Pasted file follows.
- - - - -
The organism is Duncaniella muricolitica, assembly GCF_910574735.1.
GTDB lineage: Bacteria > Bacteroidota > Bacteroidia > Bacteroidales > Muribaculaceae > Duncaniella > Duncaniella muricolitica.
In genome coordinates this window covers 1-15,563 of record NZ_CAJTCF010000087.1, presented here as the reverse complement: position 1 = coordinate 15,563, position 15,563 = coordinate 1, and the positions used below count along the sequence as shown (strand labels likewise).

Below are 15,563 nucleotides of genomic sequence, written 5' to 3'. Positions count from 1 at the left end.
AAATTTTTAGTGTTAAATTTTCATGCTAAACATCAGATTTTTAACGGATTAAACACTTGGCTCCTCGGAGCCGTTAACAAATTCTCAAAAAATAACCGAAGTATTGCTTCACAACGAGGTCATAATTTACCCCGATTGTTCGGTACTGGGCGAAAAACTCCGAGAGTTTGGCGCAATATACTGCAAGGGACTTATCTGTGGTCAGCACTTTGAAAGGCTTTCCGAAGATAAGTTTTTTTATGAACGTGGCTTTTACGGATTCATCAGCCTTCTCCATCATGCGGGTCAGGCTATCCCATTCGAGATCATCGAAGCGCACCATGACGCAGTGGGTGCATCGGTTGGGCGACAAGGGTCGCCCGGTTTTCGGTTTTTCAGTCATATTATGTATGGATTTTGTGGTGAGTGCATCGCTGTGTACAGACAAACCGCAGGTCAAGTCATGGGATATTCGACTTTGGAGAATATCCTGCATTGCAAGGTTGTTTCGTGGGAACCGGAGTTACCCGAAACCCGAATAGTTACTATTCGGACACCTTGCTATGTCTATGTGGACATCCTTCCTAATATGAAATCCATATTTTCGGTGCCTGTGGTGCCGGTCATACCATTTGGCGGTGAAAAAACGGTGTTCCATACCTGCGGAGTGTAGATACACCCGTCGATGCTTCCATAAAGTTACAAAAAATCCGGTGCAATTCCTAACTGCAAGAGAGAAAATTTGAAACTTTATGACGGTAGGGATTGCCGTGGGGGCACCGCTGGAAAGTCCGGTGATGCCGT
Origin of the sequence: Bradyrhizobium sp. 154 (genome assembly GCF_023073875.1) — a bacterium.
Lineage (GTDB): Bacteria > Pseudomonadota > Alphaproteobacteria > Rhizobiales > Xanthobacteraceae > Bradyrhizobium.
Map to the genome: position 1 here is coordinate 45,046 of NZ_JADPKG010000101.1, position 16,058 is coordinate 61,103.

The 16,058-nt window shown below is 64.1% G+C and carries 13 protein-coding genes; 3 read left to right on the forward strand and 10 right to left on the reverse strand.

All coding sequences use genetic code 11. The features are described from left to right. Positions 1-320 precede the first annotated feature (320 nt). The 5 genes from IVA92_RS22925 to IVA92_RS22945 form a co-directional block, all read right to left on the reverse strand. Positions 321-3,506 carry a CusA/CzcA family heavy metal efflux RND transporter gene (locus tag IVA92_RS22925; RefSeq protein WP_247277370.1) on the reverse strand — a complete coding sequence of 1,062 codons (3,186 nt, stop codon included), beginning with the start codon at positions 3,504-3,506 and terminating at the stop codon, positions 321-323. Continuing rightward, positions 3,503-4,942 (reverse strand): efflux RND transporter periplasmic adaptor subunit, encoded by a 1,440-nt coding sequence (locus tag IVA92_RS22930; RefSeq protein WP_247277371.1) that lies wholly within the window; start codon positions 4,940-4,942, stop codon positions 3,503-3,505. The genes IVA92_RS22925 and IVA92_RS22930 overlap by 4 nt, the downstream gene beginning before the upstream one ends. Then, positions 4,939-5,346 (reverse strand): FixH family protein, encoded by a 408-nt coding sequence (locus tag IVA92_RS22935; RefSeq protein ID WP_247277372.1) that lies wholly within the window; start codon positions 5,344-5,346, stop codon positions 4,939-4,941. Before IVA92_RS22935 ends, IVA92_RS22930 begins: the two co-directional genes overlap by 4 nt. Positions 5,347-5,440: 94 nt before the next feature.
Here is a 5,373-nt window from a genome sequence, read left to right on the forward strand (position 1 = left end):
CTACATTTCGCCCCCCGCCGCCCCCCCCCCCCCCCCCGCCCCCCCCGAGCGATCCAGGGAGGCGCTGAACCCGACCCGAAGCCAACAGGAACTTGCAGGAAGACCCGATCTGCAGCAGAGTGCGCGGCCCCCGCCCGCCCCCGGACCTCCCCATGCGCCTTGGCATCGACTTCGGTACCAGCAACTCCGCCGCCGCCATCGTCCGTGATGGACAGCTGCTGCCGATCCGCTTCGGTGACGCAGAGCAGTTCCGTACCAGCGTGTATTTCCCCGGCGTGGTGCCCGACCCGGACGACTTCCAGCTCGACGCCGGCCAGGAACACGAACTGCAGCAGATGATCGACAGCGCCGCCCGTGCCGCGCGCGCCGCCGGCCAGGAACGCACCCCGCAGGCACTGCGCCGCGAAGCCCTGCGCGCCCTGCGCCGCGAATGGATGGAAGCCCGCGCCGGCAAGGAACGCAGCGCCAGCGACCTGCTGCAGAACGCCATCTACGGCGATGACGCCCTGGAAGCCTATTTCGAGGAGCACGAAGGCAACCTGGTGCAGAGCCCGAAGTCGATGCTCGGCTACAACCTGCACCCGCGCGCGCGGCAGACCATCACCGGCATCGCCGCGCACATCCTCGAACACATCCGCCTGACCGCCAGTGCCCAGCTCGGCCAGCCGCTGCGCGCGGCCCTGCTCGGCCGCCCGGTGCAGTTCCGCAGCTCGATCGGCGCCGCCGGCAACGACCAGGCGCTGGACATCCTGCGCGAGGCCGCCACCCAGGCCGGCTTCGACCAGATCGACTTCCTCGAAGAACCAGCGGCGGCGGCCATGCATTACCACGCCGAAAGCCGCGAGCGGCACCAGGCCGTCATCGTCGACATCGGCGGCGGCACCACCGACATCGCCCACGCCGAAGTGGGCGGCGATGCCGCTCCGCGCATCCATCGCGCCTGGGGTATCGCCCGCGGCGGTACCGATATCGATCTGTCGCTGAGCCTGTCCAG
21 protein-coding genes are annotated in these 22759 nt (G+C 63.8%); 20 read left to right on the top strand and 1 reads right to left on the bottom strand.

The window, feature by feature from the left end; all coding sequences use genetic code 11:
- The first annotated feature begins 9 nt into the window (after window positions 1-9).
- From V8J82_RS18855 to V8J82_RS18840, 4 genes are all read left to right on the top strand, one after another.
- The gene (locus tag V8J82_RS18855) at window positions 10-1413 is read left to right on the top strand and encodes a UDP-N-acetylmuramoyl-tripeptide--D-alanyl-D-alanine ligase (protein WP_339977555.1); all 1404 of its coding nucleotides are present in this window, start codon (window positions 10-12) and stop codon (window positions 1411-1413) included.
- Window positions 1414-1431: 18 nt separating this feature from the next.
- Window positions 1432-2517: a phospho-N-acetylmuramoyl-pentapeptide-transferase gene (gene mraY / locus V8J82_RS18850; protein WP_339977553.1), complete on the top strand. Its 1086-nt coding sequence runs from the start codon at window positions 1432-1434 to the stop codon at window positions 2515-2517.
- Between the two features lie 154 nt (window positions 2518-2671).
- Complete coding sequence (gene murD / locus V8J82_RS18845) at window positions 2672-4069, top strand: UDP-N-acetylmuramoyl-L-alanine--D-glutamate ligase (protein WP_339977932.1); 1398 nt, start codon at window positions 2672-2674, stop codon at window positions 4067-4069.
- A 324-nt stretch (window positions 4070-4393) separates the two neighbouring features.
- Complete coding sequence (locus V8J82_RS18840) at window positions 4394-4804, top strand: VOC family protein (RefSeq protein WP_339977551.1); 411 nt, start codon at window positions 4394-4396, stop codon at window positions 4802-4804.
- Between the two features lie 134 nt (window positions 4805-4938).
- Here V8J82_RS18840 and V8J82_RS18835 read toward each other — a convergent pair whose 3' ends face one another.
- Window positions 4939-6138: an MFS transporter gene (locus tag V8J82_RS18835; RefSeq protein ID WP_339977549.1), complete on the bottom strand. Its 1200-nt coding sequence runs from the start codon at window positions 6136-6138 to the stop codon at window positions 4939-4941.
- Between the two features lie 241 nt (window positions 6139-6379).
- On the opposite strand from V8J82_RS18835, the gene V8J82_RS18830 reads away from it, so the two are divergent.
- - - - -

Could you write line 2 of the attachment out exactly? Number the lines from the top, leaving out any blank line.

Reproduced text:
GTDB lineage: Bacteria > Bacteroidota > Bacteroidia > Bacteroidales > Muribaculaceae > Duncaniella > Duncaniella muricolitica.